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Outside the Danvers branch of the Registry of Motor Vehicles on Tuesday, Congressman Seth Moulton publicly announced legislation he's filed in hopes of making it easier for traffic safety officials to share information about drivers across state lines.
The legislation comes in response to the crash involving a commercial truck driver this June that killed seven members of a motorcycle club in Randolph, New Hampshire. After that crash, the Massachusetts RMV discovered that it should have suspended the commercial license of the truck driver prior to the incident because, in May, he had been arrested in Connecticut on charges of OUI and resisting a chemical test.
"It's time to modernize how the RMV and DMVs across the country share information, so that dangerous drivers are taken off the road," Moulton posted Tuesday on Facebook.
In Danvers, the congressman outlined his State and Federal Electronic Data Records to Improve Vehicle-operator Eligibility Reporting Systems (SAFE DRIVERS) Act of 2019, which would make changes to a grant program to help states digitize the notification systems they use to send each other information about drivers.
The ultimate goal of the bill is to help lead to the creation of a national, real-time data sharing program, Moulton's office said.
In addition to changing how State Traffic Safety Information System Improvements grant money from the federal government can be spent, Moulton's bill would also create a $50 million competitive grant program that would allow states to bid for additional grant money and would enable the U.S. Department of Transportation to connect states that have similar modernization needs.
One of the new purposes Moulton wants states to be able to put their federal grant money towards is "improving the compatibility and interoperability of the core highway safety databases of the state with national data systems and data systems of other states," according to a summary of the legislation.
Late last week, the U.S. House referred Moulton's bill to the Committee on Transportation and Infrastructure, which then assigned it to its own Subcommittee on Highways and Transit.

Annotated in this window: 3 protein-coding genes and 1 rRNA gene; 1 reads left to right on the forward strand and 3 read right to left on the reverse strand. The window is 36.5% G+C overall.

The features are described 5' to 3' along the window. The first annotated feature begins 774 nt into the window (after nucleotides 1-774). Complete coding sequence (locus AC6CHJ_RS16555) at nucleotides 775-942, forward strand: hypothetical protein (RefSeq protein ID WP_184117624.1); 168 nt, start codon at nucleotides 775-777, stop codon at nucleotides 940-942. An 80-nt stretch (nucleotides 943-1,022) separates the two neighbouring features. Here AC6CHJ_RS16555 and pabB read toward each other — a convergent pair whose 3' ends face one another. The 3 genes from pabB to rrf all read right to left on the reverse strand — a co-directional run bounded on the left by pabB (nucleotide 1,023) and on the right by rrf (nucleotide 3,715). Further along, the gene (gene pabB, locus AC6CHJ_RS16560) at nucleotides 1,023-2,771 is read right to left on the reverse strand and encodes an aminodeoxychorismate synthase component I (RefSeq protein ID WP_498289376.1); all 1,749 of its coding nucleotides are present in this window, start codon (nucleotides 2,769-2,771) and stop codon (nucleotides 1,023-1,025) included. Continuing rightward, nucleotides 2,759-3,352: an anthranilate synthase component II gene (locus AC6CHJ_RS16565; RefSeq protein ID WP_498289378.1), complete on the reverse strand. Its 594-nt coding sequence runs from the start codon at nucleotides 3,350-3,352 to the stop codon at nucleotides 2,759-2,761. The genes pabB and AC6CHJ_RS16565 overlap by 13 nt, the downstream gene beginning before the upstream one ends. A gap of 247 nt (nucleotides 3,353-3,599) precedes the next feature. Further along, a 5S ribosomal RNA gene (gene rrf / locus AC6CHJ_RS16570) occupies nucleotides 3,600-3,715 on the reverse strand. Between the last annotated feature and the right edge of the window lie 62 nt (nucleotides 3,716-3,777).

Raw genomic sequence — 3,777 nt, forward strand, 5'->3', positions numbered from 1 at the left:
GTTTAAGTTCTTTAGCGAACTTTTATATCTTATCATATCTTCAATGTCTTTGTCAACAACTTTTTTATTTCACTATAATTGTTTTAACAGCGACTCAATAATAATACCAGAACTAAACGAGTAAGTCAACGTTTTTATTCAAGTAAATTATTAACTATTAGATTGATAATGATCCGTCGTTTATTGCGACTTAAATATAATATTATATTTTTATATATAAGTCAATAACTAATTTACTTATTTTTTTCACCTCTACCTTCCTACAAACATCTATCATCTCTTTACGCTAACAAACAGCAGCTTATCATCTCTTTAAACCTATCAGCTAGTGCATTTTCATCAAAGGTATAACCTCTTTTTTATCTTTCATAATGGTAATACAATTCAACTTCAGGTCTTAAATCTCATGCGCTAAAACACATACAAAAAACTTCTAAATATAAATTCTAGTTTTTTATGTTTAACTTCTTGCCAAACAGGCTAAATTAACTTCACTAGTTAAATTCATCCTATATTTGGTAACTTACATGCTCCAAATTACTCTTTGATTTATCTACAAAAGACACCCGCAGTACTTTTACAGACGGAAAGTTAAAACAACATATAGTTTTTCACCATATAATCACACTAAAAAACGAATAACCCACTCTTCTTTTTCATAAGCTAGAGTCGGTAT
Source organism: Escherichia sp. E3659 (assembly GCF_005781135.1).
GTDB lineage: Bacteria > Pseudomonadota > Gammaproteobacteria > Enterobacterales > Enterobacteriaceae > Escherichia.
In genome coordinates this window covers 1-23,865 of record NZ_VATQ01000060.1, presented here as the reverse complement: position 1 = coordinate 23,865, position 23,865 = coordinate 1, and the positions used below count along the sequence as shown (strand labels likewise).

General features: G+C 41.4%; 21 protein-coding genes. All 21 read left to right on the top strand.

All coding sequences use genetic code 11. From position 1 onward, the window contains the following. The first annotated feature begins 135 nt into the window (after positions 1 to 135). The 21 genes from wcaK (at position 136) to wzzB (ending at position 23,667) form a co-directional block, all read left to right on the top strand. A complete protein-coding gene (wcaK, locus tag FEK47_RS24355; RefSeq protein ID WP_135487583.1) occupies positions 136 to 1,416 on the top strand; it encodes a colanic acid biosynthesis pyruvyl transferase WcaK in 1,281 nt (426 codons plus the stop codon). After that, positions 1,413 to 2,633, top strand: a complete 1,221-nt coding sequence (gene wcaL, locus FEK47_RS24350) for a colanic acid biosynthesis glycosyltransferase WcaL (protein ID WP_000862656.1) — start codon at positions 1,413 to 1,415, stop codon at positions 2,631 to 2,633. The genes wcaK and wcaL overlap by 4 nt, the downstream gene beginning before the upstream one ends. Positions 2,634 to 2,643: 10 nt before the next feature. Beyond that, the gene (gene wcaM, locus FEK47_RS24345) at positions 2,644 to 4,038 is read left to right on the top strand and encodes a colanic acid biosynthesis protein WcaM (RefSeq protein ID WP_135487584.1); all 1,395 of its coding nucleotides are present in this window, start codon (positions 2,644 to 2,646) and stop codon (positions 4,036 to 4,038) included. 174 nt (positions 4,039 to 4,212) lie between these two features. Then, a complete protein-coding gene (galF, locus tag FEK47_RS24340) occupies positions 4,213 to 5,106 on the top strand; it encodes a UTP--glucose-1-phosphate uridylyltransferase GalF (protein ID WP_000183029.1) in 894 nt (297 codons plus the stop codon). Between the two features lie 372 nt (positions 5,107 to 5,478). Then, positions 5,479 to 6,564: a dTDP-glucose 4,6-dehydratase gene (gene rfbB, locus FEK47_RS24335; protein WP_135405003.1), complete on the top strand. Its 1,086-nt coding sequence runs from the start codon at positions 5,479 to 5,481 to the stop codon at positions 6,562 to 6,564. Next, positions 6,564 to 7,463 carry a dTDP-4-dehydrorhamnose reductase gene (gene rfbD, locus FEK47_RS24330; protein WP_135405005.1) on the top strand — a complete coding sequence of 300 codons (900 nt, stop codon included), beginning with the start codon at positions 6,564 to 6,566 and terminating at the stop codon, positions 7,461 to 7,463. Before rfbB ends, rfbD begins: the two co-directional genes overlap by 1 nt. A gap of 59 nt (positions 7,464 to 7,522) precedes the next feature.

About two weeks ago, Gov. Charlie Baker called for a national system to alert states immediately whenever one of their drivers incurs a violation in another state, a process that potentially could have kept a Massachusetts man off the road before he allegedly killed seven motorcyclists in the New Hampshire crash.
States currently put information about incidents into the National Driver Registry, but the database is usually only checked by registries when drivers attempt to renew their licenses, allowing notices of violations to go unnoticed.
"Someday, I think it would behoove all 50 states to come up with a far more technologically sophisticated National Driver Registry where, when the state of Massachusetts sends a notification to the National Driver Registry about somebody on Massachusetts roads who's from New York, the driver registry would automatically ping the state of New York and tell them," Baker said during an appearance on WGBH's "Boston Public Radio" last month. "In the meantime, everybody's opening up a lot of mail."
The process for states to directly notify other states of driver infractions also has its issues. In Massachusetts, the department responsible for handling warnings effectively ignored them for years, allowing drivers who should have had licenses suspended to remain on the road. The RMV has since worked to clear the backlog and to cross-check all 5.2 million drivers against the national database.
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